Luke Chapter 9:46-62

For this section, we’ll be covering a bit more text than has been the custom of late. The reason for doing shorter sections is to get these published more quickly, and the hiatus between this post and the amply demonstrates that point. However, this section is really too short to break into two; besides, it’s time to get this very long chapter into the books. As has been the case with most of this chapter, we’re dealing with some short sections, most of which has been covered by Luke’s predecessors. So far, this has proven to be an excellent source of analysis, giving us some really clear insight into the way all of this fits together. So, on to the

Text

46 Εἰσῆλθεν δὲ διαλογισμὸς ἐναὐτοῖς, τὸ τίς ἂν εἴη μείζων αὐτῶν.

47 ὁ δὲ Ἰησοῦς εἰδὼς τὸν διαλογισμὸν τῆς καρδίας αὐτῶν ἐπιλαβόμενος παιδίον ἔστησεν αὐτὸ παρ’ ἑαυτῷ,

48 καὶ εἶπεν αὐτοῖς, Ὃς ἐὰν δέξηται τοῦτο τὸ παιδίον ἐπὶ τῷ ὀνόματί μου ἐμὲ δέχεται, καὶ ὃς ἂν ἐμὲ δέξηται δέχεται τὸν ἀποστείλαντά με: ὁ γὰρ μικρότερος ἐν πᾶσιν ὑμῖν ὑπάρχων οὗτός ἐστιν μέγας.

49 Ἀποκριθεὶς δὲ Ἰωάννης εἶπεν, Ἐπιστάτα, εἴδομέν τινα ἐν τῷ ὀνόματί σου ἐκβάλλοντα δαιμόνια, καὶ ἐκωλύομεν αὐτὸν ὅτι οὐκ ἀκολουθεῖ μεθ’ ἡμῶν.

50 εἶπεν δὲ πρὸς αὐτὸν ὁ Ἰησοῦς, Μὴ κωλύετε, ὃς γὰρ οὐκ ἔστιν καθ’ ὑμῶν ὑπὲρ ὑμῶν ἐστιν.

They came, dialoguing amongst themselves, about which of them might be the greatest. (47) But Jesus, knowing the discussion in their hearts took hold of a child standing near to him. (48) And he said to them, “If one receives this child in my name he will receive me and receives the one sending me. For the least in all of you he beginning is the greatest”. (49) Answering, John said, “Master, we saw someone in your name casting out demons, and we ordered him that he did not follow with us”.  (50) Speaking towards him, Jesus said, “Do not forbid, for he who is not against us is for us”.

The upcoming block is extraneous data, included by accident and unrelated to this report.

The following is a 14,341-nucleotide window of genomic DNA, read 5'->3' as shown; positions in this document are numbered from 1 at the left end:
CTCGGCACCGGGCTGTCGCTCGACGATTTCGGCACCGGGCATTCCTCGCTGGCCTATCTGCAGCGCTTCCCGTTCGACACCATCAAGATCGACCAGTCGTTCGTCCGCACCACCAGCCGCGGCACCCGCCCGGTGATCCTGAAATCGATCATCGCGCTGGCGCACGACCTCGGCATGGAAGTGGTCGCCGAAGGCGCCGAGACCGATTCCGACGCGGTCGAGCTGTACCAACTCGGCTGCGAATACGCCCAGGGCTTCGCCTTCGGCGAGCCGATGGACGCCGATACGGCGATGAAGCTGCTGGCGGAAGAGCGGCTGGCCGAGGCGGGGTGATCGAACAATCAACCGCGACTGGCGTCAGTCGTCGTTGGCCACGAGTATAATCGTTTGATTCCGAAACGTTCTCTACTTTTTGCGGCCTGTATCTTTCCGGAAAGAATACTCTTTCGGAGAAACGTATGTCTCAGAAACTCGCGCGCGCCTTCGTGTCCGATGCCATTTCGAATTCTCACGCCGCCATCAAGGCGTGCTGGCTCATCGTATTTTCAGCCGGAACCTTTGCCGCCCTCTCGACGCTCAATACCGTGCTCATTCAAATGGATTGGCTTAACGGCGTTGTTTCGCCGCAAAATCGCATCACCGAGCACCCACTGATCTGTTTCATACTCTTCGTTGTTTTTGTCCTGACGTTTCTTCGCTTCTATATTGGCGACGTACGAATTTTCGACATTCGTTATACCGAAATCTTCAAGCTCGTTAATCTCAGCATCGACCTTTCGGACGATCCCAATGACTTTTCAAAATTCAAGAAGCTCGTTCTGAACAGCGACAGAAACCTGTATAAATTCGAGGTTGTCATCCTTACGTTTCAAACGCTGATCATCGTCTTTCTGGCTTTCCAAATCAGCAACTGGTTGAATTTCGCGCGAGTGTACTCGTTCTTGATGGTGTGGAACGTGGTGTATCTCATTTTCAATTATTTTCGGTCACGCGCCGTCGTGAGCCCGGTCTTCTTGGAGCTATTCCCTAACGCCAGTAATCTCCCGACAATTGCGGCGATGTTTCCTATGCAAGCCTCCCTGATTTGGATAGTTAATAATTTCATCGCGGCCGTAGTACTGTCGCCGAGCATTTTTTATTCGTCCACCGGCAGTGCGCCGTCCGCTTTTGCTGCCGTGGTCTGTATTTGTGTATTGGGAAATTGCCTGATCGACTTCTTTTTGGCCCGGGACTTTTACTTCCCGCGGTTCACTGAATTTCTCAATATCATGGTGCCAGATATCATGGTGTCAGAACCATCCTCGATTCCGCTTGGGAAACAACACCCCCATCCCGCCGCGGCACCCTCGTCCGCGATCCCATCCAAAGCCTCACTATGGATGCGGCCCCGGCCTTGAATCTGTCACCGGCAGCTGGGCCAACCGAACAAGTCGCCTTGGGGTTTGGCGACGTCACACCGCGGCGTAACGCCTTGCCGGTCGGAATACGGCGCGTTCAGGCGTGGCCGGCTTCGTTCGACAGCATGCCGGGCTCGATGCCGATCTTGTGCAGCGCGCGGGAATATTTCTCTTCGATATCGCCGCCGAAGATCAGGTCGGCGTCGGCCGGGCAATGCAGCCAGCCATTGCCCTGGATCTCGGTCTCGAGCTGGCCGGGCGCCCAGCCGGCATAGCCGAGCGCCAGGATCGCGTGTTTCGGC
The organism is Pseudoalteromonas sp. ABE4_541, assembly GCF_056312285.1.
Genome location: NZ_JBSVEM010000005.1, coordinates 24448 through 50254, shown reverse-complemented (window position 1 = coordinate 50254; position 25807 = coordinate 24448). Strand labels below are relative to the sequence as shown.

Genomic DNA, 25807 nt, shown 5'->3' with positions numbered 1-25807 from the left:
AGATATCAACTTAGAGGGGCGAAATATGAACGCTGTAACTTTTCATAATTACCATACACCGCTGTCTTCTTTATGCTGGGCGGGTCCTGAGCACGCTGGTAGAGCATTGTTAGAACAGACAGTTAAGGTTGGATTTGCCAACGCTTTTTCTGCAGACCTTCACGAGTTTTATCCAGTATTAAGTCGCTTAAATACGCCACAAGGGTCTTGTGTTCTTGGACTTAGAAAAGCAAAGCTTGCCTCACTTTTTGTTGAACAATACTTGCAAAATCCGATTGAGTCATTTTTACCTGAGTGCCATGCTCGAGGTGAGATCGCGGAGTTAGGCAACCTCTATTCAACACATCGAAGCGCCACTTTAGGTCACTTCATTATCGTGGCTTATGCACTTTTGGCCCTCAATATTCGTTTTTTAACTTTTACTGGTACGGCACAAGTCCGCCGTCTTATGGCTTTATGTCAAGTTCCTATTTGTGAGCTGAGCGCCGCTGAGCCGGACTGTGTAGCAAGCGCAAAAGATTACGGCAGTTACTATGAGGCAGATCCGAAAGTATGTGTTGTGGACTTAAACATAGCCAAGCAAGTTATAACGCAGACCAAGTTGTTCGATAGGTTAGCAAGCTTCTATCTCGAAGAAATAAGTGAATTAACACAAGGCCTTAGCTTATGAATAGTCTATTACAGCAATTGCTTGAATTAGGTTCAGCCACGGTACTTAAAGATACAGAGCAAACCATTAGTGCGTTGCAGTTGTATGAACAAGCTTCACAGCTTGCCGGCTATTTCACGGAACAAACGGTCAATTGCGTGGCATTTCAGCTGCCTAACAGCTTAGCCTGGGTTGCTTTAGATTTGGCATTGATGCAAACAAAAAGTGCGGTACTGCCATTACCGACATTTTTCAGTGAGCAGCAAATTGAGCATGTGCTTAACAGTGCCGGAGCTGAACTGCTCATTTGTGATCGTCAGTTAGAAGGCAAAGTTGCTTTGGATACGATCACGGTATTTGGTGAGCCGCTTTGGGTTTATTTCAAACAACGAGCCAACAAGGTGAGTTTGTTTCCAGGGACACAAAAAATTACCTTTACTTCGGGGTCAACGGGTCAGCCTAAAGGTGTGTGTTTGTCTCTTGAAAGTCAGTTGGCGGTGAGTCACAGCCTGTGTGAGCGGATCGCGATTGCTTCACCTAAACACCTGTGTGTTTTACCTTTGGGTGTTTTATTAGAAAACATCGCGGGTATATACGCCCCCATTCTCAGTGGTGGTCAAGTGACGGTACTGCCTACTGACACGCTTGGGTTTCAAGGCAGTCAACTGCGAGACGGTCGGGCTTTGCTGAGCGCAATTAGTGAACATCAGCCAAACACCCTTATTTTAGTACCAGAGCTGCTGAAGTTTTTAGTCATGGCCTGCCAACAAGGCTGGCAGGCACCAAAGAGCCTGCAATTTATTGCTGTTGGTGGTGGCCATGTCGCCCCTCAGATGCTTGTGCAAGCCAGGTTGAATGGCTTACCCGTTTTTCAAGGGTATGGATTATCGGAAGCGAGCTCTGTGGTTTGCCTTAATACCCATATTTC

I was originally going to separate the last two verses from this section because they obviously do not have anything to do with the lesson about the child. Oh, sure, some sort of stretch can always be made, but the fact is, they are parts of different stories sort of shoehorned together whether they fit or not. What we are seeing, or continuing to see, is Luke compressing pericopae that are handled–we can presume that Luke thought adequately–by the first two evangelists. He did not want to leave them out, probably because they were too well-known and would be missed, but he did not want to waste too much time on them, either. We are coming up to most of the material unique to Luke: the Good Samaritan, Prodigal Son, & c, and one gets the sense that Luke is simply trying to get this stuff that’s played out of the way. So once again, this seems to indicate that Luke was aware of Matthew’s treatments of these themes; he realized that Matthew had repeated Mark’s story, adding to it, so there was nothing left to say. IOW, Luke was not interested in repeating Matthew; why bother with that? Matthew had done it already, so why say it again? These two stories, compressed almost to the point of nonexistence, technically fall into Triple Tradition material, but are they really? Again, technically, yes, but nothing at all beyond that. Luke is, IMO, very, very aware of Matthew, even if that is demonstrated only negatively. By sheer coincidence there should be instances where Luke agreed with Matthew rather than Mark, but that never happens. At least, that is what the Q people contend. Except, of course, for being born in Bethlehem, a father named Joseph…